The weight of the silence wraps around you like snow on a street at midnight. It feels different than the rest, hollow, as though inside a vacuum. You breathe in and you breathe out, in and out in and out, rapid, laboured. You wait. Your chest is tight but quickly, silently, you make your way back to the front hall, searching for a way into the depths of the house.
You pass through a dining room and two more sitting rooms, brimming with what you assume is impressively carved furniture and immaculate paintings – even in the shades of grey that you see in, the house exudes the dull brilliance of opulence forgotten long ago.
Back in the front hall and you still haven’t found a door to lead you below. You lean against wall and let your breath out quickly, as you do when your children are trying your patience. Your children – how are they? Are they safe?
A faint glow then, like fireflies on an August evening, lights up underneath a tapestry opposite you but fades just as quickly. The tapestry is not only decoration, but function as well; you brush it aside and make out the faint outline of a door embedded in the wall, the flat handle not visible, only sensed by touch.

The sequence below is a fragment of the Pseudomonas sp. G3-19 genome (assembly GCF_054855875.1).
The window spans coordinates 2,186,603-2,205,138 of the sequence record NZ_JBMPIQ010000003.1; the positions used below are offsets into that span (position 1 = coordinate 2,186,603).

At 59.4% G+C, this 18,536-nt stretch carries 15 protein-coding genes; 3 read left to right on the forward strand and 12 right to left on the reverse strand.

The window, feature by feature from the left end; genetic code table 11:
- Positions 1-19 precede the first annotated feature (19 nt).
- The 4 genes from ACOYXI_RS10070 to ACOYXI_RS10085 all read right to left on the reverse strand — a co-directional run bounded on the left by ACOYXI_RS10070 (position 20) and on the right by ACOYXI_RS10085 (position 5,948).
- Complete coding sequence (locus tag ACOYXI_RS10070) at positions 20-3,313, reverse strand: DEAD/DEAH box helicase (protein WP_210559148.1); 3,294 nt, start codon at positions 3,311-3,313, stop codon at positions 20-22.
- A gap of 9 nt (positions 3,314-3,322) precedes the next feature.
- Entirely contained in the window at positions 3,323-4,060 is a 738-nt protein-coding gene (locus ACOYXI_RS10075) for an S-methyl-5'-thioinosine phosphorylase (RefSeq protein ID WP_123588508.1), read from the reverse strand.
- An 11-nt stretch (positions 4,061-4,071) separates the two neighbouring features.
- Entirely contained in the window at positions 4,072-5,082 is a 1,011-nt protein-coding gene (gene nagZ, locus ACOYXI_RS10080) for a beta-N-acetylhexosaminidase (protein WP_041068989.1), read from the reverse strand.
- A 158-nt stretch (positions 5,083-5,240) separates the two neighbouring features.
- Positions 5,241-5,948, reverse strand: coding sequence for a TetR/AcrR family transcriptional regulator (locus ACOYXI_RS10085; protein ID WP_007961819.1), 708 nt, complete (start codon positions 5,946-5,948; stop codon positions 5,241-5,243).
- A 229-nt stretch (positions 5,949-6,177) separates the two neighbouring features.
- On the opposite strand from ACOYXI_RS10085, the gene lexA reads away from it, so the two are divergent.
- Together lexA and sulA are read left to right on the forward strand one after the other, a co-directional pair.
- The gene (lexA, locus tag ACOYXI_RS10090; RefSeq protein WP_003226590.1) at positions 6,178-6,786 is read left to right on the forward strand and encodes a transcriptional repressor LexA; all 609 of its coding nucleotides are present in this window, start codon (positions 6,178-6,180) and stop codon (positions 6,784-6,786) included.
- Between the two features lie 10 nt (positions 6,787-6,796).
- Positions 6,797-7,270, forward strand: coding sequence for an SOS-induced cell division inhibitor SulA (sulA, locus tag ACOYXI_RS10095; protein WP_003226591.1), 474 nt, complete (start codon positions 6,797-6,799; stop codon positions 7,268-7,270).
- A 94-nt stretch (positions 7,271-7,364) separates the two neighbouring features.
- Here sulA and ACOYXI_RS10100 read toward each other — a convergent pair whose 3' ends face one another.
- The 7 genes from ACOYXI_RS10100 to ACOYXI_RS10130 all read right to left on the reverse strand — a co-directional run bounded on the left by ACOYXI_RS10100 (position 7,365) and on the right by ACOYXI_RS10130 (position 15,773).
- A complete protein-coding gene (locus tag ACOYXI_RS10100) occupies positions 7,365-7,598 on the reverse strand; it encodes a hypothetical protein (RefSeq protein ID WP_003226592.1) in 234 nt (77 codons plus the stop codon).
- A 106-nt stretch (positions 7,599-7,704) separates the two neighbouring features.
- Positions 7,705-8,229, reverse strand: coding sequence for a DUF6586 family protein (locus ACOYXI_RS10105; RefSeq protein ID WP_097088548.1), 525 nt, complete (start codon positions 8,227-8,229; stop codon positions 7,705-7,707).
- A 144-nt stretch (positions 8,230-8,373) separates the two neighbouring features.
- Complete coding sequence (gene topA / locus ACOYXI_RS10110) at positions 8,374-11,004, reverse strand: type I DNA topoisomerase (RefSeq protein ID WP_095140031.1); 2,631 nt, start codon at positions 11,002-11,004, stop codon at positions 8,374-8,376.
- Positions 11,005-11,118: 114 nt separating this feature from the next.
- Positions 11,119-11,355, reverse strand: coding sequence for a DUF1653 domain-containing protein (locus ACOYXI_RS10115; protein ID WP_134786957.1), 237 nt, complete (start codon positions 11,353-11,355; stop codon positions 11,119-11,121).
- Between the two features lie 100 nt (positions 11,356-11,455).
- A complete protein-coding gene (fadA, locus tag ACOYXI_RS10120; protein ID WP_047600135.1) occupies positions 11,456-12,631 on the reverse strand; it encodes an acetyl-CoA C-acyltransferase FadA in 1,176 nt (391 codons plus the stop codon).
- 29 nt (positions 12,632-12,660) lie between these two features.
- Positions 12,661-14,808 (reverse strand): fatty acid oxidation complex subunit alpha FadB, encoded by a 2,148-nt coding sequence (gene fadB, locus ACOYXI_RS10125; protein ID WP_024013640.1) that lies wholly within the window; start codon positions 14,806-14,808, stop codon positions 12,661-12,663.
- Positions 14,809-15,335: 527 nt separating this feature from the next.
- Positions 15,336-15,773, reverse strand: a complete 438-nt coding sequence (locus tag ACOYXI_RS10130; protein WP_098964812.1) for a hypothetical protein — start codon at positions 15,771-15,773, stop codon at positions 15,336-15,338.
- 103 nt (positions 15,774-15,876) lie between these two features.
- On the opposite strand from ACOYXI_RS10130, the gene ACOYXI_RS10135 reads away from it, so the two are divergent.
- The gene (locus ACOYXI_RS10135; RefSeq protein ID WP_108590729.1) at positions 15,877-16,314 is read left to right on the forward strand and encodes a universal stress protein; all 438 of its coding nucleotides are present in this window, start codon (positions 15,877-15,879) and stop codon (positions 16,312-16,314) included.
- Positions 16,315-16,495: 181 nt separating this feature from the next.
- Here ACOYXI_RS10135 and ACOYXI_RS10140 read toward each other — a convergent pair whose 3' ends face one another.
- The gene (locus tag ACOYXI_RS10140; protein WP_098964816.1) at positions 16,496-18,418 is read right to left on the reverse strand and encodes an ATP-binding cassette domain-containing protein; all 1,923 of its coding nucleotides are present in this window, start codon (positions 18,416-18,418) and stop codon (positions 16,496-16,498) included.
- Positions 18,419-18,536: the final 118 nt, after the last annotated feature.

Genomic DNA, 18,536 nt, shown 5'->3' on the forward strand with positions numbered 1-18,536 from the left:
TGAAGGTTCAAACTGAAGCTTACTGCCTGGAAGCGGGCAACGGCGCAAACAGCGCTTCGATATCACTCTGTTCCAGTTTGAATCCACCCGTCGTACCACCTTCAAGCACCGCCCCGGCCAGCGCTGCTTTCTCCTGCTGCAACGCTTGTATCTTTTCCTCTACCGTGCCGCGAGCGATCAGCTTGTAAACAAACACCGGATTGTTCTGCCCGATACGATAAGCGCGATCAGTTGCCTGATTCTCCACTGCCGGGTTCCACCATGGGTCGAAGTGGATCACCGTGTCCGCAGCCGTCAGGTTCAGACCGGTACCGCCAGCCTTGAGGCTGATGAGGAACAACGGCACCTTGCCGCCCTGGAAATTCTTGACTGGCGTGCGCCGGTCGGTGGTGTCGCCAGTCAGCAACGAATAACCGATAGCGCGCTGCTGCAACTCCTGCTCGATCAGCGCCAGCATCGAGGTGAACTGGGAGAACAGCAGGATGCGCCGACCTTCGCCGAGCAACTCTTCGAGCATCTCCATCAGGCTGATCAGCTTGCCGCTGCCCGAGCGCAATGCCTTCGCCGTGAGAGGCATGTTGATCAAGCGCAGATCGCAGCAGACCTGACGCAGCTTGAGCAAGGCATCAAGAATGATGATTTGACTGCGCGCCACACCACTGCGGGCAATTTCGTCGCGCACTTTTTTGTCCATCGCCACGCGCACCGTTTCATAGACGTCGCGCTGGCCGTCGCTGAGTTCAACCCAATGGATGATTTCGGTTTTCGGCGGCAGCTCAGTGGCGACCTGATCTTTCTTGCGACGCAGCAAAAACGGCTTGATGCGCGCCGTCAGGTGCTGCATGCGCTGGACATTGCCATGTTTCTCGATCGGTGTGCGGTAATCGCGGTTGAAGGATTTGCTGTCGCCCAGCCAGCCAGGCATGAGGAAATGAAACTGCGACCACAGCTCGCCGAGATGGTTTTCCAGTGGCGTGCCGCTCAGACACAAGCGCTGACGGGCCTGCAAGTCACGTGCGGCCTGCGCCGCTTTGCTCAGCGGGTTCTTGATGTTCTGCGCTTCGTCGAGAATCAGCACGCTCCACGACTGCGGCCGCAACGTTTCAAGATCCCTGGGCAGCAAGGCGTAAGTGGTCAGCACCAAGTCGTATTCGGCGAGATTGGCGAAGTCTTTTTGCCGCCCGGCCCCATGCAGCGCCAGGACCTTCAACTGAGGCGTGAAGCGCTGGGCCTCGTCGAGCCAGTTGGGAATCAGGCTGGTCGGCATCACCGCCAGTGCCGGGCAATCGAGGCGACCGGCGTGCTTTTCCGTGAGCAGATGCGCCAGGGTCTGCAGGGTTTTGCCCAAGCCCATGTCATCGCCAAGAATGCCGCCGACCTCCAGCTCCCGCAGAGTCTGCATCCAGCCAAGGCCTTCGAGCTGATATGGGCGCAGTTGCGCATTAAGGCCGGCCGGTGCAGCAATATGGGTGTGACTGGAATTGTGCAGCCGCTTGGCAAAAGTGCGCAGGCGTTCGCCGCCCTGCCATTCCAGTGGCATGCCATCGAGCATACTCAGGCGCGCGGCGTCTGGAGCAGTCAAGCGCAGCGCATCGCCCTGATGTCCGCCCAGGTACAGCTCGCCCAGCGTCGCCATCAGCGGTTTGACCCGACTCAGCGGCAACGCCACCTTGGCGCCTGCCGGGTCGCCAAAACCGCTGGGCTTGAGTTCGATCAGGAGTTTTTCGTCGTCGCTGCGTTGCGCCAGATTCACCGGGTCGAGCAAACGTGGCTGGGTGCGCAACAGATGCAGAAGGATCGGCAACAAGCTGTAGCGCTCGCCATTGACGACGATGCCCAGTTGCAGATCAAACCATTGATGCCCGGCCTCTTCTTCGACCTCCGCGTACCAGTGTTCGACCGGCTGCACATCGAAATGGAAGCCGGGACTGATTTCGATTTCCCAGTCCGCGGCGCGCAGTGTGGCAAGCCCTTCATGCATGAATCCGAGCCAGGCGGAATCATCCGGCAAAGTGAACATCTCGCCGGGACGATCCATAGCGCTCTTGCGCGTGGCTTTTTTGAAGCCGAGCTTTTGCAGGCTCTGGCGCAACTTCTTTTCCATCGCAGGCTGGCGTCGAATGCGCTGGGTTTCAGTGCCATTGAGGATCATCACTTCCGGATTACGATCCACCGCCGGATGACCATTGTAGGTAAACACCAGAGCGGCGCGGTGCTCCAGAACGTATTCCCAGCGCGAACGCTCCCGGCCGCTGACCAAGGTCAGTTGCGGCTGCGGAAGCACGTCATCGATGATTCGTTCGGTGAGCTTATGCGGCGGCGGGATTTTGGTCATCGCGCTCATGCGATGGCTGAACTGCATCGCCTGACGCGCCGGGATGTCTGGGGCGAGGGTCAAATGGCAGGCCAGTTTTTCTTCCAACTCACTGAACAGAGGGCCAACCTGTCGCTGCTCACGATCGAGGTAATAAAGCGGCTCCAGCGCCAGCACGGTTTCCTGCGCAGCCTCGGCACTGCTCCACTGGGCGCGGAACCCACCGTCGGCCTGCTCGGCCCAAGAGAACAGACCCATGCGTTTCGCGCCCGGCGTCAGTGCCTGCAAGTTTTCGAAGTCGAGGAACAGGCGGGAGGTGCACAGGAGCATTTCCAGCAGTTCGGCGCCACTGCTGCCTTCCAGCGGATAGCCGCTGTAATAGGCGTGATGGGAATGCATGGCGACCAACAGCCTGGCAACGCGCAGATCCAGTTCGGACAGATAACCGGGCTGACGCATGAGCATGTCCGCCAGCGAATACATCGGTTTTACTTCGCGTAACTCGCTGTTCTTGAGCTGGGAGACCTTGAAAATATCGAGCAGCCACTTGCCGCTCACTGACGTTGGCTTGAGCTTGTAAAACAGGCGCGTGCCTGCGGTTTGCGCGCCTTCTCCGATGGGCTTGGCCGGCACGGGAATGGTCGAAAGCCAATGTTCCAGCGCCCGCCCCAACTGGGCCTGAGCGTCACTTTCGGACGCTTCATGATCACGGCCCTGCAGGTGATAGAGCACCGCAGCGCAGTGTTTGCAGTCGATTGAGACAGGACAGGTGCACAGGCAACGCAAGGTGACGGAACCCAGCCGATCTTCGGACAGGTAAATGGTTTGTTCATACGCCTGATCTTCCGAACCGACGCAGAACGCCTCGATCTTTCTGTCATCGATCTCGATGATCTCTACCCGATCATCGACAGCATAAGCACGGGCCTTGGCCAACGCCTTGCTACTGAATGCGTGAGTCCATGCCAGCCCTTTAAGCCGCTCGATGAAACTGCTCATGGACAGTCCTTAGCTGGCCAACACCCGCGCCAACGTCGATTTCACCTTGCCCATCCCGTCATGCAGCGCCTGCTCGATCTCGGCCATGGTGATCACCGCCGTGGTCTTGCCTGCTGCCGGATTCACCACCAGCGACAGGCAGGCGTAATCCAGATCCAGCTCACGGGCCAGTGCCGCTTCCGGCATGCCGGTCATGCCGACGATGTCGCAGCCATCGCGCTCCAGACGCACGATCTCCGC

You give it a gentle tug, fingers metaphorically crossed that it will be silent, and it is. You go inside, letting the tapestry fall as you pull the door shut. Before you, wood stairs spiral down towards a faint blue glow. Nothing can be heard from below.
You and the tabby descend, then, feeling somewhat like moths drawn to a lamp. As you circle the winding rotten steps that seem to continue on into nothingness, the sound of windchimes drifts into your ears, crystal clear this time, followed by a wave of something nauseatingly sweet.
You stop at the bottom of the stairs and a dimly lit hallway lined with flickering torches illuminates about twenty feet in front of you before veering off to both the left and right. You walk to the end, your footfalls like marshmallows, and stop at the crossroads.
All is quiet for a moment that inches forward at the pace of molasses before you hear giggling drifting towards you from the left. You move forward, careful not to trip on any protruding bricks and stop in front of an iron bound door with a small, fogged window embedded high up.
The giggling has shifted to low, guttural moans. You don’t want to look through the window, you don’t want to know what’s making that sound, but you force yourself to look.
Come back next Thursday to see what happens next. Previous chapters can be found here.